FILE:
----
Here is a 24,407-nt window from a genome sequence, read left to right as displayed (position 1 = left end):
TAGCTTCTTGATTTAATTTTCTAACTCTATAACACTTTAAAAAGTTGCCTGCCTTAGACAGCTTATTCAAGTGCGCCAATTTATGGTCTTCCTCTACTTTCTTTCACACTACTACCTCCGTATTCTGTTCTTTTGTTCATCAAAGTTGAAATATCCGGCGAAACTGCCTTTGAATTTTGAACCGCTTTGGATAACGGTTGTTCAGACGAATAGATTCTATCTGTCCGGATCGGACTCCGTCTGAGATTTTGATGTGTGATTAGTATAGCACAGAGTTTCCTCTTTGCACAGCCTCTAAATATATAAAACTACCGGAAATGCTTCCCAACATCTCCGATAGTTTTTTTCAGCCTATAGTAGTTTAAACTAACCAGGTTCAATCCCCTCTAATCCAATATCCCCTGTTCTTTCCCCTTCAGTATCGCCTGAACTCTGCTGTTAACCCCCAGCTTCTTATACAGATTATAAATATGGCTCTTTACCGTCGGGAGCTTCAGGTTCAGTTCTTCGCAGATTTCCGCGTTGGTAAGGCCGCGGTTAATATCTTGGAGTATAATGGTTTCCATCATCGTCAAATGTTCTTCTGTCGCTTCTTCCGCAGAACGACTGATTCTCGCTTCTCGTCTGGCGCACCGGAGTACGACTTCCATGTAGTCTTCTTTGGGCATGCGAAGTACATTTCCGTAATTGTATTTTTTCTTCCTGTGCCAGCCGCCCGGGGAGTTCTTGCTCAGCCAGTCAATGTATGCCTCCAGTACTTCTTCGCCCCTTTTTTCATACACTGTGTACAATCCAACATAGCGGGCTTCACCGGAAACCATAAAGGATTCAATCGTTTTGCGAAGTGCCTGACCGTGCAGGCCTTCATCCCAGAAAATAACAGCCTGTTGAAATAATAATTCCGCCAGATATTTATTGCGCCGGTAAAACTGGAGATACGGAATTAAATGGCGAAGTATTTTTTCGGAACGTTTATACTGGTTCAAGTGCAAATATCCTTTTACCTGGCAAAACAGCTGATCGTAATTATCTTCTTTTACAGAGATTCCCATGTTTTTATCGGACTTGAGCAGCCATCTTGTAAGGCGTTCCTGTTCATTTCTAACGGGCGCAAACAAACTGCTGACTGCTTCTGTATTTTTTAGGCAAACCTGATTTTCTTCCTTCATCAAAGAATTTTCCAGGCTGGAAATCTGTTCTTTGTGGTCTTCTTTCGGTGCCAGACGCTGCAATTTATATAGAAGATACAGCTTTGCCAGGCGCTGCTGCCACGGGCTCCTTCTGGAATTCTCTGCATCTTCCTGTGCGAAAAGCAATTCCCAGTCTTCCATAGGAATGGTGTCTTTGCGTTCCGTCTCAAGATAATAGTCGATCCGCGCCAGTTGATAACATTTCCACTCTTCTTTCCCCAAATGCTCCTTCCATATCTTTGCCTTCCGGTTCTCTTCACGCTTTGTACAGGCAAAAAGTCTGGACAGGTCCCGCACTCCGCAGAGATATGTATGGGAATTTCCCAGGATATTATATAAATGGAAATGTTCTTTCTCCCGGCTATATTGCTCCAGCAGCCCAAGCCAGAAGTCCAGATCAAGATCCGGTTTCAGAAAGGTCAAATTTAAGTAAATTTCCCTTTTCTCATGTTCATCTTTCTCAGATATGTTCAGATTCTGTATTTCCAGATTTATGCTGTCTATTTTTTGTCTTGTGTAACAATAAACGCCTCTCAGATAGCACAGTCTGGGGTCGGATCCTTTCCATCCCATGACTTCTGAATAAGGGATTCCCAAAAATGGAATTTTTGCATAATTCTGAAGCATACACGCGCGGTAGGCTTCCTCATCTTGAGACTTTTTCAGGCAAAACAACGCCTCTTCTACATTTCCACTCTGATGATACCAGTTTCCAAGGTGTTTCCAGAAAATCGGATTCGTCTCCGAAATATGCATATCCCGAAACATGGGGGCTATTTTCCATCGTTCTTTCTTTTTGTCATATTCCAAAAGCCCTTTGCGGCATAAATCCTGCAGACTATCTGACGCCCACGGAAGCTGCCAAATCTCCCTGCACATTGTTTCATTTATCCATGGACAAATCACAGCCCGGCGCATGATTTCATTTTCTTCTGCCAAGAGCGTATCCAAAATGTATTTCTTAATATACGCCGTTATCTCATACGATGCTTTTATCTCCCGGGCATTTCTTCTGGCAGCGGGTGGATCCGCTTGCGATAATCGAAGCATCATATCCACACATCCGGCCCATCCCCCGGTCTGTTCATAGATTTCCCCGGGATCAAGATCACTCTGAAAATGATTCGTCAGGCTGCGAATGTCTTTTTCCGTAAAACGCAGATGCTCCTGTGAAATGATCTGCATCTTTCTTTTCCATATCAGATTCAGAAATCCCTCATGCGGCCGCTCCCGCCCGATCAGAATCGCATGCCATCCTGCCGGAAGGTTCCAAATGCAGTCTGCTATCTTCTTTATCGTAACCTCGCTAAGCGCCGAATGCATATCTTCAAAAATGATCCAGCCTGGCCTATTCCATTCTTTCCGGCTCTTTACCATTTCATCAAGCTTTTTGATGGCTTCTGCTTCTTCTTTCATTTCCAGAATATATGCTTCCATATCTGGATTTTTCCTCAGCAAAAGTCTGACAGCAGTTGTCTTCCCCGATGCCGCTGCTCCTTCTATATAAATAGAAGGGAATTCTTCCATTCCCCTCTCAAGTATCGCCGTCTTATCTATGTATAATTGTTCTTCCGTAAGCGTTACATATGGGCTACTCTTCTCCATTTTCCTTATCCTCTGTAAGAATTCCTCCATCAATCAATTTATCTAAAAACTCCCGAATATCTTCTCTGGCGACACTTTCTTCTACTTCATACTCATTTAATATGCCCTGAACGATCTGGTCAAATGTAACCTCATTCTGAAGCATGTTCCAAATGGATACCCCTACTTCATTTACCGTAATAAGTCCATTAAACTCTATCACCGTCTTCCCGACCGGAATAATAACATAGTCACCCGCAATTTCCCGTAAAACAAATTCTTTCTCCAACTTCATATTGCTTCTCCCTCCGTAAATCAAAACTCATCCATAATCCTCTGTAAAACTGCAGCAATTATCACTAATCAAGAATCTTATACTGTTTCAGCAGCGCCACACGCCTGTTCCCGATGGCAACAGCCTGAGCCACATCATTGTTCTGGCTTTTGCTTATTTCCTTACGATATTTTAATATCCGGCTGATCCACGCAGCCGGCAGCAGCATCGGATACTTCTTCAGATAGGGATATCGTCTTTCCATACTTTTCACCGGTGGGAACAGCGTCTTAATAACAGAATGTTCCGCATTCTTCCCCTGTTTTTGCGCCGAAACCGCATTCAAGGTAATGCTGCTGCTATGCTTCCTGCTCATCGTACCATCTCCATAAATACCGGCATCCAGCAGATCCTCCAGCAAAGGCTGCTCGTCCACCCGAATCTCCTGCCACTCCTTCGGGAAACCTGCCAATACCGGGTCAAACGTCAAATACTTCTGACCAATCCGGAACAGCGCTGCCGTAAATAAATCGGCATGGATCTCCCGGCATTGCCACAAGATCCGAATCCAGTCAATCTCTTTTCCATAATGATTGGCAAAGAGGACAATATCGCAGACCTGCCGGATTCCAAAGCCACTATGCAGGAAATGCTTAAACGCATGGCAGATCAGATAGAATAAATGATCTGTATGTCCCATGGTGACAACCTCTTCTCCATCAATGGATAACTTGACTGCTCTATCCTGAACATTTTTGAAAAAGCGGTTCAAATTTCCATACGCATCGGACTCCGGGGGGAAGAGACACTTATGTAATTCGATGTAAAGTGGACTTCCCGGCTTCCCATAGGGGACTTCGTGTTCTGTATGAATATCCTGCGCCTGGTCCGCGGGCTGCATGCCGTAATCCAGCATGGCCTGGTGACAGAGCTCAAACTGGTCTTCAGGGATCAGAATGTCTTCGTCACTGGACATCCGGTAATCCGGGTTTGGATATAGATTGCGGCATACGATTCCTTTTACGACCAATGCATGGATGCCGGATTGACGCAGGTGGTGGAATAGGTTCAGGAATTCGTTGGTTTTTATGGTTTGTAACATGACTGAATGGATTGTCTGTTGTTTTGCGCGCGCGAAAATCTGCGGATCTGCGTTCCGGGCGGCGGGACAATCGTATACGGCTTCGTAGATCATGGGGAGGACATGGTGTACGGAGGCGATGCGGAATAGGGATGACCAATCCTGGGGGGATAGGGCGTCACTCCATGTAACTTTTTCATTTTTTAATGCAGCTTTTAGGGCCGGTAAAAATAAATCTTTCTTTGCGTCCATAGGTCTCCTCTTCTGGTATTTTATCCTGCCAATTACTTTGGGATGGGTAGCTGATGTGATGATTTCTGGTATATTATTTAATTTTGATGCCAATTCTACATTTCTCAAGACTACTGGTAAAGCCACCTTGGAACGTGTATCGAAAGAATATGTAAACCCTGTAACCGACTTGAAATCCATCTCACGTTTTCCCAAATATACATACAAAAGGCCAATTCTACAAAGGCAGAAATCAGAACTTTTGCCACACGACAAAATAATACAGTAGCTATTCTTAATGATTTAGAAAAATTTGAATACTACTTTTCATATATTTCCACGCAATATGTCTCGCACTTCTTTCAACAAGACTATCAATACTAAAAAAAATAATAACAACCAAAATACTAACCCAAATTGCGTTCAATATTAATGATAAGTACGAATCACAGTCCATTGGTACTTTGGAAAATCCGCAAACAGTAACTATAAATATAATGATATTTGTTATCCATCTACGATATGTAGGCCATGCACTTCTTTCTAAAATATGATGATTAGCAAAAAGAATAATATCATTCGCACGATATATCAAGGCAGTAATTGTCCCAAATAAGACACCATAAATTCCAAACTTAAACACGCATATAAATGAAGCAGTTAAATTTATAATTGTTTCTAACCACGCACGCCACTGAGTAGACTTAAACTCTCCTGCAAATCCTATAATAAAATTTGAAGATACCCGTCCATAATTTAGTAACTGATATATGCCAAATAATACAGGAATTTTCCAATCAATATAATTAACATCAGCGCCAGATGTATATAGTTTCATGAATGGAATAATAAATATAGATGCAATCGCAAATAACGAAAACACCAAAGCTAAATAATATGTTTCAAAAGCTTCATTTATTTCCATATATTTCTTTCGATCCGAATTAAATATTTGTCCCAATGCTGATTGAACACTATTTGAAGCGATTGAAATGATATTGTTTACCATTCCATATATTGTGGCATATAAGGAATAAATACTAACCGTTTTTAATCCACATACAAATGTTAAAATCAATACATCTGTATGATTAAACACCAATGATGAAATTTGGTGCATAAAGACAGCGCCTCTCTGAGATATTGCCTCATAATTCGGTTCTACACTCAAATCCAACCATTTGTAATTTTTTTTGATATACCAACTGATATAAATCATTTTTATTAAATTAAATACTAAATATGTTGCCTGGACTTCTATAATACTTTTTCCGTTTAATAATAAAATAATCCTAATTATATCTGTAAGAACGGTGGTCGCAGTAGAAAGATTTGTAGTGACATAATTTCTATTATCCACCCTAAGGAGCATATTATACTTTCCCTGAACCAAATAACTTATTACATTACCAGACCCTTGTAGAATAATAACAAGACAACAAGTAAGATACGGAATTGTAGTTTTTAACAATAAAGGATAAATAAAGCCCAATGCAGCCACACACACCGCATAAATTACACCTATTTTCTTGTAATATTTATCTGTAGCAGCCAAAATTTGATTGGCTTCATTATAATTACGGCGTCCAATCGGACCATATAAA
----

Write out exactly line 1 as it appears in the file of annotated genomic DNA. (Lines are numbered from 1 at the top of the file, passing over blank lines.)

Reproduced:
Here is a 24,407-nt window from a genome sequence, read left to right as displayed (position 1 = left end):